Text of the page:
Research groups paying the price for Aalborg University's "financial irresponsibility"
The staggering deficits resulting from expansion into Copenhagen is trickling down to all areas of the university
Aalborg University’s (AAU) expansion in Copenhagen has caused financial woes that are having serious consequences to its employees and the quality of the education it provides, an employee at the university alleges.
The employee, whose identity is known by The Copenhagen Post but who wishes to remain anonymous, said that their research group is among the lower level groups that are paying for the irresponsible budgeting of university management.
“The kicker for us at the lowest level is that management has been so irresponsible (e.g., rents; furniture) and yet we are the ones to pay,” the employee said. “Here in Aalborg, my research group has already moved twice to cut costs in rent. And we have slashed everything.”
The source argued that it was incomprehensible why the university was unable to adequately budget its investments.
“It's also annoying, this whole ‘spending without thinking/planning’. My research group was a private research institute before joining AAU so we have always budgeted and we have always made fiscally-responsible decisions. And now we are being forced to balance the 2014 budget this year.”
Not about furniture
Aalborg University has been active in the Copenhagen area since 2002 and has had a campus in Ballerup since 2005. But in 2012 that campus was combined with other activities in Frederiksberg and Hørsholm to create a large campus in Sydhavn. According to the source, the university is still paying rent on the Ballerup location.
"Talk about financial irresponsibility – paying two rents with the second one being outrageously expensive," the source said. "I suppose they wanted a more prestigious address."
Jyllands-Posten newspaper reported in late November that Aalborg University had spent an excess 13 million kroner on furnishing the new Sydhavn campus.
But according to an email that the university wrote to its employees and that The Copenhagen Post has read, the financial issues derive not from furniture expenses, but the expansion into Copenhagen and a massive increase in student intake, which won’t begin to pay off until they begin graduating in two year’s time.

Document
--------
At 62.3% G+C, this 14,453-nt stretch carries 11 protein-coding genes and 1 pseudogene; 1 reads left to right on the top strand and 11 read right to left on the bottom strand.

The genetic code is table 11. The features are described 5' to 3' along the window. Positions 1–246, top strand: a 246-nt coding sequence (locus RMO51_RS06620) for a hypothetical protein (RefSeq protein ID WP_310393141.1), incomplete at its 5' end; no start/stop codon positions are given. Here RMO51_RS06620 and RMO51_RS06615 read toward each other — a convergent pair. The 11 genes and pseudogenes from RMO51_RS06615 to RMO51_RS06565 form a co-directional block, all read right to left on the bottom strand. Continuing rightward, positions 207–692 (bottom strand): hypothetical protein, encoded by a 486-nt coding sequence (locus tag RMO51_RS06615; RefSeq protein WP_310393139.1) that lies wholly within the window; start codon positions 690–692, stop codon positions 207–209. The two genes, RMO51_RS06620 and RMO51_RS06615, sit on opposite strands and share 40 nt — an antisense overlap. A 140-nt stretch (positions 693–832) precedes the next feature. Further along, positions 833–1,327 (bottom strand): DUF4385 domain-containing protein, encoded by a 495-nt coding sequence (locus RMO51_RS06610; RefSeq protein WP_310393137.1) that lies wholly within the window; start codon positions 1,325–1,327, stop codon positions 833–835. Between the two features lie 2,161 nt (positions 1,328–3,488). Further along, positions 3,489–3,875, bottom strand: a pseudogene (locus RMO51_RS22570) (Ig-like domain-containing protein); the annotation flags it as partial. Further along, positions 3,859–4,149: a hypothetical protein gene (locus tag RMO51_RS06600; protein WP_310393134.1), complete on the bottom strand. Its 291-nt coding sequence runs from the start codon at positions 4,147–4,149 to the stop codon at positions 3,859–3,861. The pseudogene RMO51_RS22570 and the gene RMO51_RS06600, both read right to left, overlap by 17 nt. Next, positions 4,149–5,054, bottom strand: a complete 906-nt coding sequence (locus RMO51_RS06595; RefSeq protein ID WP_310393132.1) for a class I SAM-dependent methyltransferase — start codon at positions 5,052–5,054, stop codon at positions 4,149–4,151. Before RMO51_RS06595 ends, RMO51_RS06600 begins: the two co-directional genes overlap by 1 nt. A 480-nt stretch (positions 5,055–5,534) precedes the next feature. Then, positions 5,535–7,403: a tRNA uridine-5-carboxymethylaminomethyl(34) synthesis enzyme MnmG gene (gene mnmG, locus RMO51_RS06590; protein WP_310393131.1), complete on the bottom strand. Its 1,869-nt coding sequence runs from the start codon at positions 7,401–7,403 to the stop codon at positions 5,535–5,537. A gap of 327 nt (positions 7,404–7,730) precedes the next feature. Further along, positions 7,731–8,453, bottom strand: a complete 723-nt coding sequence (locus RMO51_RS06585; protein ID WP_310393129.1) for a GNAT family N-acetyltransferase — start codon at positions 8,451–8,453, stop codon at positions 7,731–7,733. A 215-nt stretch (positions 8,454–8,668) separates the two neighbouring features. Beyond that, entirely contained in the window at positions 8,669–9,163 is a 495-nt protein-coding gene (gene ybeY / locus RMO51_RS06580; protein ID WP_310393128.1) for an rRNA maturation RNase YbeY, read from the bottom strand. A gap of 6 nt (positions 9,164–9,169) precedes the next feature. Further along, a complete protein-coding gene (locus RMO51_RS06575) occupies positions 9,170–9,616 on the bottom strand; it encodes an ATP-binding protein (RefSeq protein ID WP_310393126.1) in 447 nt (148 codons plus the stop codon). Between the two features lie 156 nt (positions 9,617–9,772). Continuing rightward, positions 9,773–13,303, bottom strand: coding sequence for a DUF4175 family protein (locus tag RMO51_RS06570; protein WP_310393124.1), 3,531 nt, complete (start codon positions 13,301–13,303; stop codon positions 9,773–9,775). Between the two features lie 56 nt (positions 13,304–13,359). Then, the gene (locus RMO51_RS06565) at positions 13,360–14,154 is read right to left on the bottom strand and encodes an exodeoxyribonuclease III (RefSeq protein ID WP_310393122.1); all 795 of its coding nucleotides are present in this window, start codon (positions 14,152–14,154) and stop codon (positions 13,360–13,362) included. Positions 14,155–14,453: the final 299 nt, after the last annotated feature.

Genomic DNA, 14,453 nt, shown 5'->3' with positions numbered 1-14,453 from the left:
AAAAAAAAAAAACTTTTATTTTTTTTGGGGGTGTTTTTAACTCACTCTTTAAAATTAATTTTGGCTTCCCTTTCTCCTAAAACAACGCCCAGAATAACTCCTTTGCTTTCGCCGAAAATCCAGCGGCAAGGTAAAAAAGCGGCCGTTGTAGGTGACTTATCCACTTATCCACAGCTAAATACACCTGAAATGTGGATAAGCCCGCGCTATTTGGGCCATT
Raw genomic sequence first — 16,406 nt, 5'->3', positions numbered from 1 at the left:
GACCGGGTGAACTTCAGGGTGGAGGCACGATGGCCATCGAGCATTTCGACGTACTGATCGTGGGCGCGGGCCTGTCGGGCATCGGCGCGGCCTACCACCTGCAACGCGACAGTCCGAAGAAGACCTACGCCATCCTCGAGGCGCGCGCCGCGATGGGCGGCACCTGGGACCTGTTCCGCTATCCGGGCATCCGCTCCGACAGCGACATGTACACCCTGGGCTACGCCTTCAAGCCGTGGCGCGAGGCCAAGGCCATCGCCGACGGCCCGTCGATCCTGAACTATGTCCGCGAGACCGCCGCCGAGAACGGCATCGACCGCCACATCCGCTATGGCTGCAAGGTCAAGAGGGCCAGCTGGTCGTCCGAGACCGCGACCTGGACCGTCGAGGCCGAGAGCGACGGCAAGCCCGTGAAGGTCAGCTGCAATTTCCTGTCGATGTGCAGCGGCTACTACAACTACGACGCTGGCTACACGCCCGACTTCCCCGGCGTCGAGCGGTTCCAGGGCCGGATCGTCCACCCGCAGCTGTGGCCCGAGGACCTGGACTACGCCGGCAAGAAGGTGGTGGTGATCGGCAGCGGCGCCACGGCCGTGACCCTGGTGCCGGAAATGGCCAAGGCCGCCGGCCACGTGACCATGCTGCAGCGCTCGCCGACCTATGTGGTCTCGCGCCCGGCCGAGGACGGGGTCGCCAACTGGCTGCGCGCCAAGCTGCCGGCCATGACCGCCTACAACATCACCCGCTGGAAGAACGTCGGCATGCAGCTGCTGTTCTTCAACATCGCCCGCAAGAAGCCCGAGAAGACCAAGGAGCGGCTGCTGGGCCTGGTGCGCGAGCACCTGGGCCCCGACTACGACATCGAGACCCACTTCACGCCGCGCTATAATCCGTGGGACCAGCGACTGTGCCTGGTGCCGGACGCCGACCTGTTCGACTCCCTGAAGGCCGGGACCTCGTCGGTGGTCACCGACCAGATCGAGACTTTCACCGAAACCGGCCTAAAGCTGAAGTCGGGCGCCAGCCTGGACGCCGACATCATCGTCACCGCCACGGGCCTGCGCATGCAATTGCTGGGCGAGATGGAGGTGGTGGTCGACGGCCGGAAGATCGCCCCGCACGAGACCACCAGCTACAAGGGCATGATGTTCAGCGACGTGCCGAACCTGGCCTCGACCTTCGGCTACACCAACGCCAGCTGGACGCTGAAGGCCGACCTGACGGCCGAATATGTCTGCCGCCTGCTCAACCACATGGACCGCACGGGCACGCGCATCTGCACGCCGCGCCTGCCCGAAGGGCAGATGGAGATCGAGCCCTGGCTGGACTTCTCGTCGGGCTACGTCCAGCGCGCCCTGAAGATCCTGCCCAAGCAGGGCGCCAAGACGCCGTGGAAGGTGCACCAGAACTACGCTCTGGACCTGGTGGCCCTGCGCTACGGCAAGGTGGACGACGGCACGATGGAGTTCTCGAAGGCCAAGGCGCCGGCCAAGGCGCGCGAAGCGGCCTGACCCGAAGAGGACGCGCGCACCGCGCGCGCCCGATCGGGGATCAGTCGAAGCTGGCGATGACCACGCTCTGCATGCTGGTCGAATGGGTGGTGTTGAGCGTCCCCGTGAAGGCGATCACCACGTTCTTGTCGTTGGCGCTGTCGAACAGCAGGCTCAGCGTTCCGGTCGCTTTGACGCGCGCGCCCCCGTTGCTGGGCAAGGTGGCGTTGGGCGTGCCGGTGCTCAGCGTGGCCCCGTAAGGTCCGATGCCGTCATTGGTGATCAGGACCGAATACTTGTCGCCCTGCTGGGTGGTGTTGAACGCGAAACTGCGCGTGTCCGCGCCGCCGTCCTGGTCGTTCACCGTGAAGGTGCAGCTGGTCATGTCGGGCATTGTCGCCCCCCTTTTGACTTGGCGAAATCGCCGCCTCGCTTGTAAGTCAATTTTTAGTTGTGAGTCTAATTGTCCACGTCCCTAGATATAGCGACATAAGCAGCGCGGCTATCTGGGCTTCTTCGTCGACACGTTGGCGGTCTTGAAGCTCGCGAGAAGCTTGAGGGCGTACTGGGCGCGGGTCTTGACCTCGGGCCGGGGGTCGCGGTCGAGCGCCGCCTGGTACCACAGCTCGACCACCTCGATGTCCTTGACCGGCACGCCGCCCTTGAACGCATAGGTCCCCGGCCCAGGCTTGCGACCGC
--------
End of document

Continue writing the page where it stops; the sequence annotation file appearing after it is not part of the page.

“The executive management has also addressed AAU investments in the Copenhagen Campus Sydhavnen, where an amount of DKK 70 million was spent on the establishment and operations of facilities to accommodate the large increases in student intakes in 2012 and 2013," the email read. “Compared to 2011, student numbers increased by 53 percent in 2012 and by 127 percent in 2013.”
A tough 2014 ahead
The university budgeted for a 33 million kroner deficit in 2012, but instead ended up with a staggering deficit of 165 million kroner. This year, the university expects to run a 65 million kroner deficit.
The university revealed that measures were being taken to correct the financial difficulties, but admitted in the employee email that 2014 will be a tight fiscal year dedicated to correcting the deficit generated by the move.
“As regards 2014, the university board has announced that AAU must strike a balance between income and expenses, and that we must make up for the additional expenditure of DKK 20 million from 2013,” the email said.
Spreading the cost
The university has cut funding and staff to reduce expenditure, but warned that a number of “efficiency targets” were still being identified throughout the university’s academic and administrative areas. That was backed up by the source who spoke with The Copenhagen Post.
“The management is simply spreading the cost down to the lowest level. Plus, the upper management at the faculty level is now taking a larger share of the overheads, which leaves the local departments in a bind. So my department was suddenly stuck with a negative in the budget of over 5 million kroner,” the source said. “The IT department tells me my computer is at its end, but I'm not allowed to request a new one even though, in theory, the university pays for equipment.”
Aalborg University is due to approve its 2014 budget by the end of this month.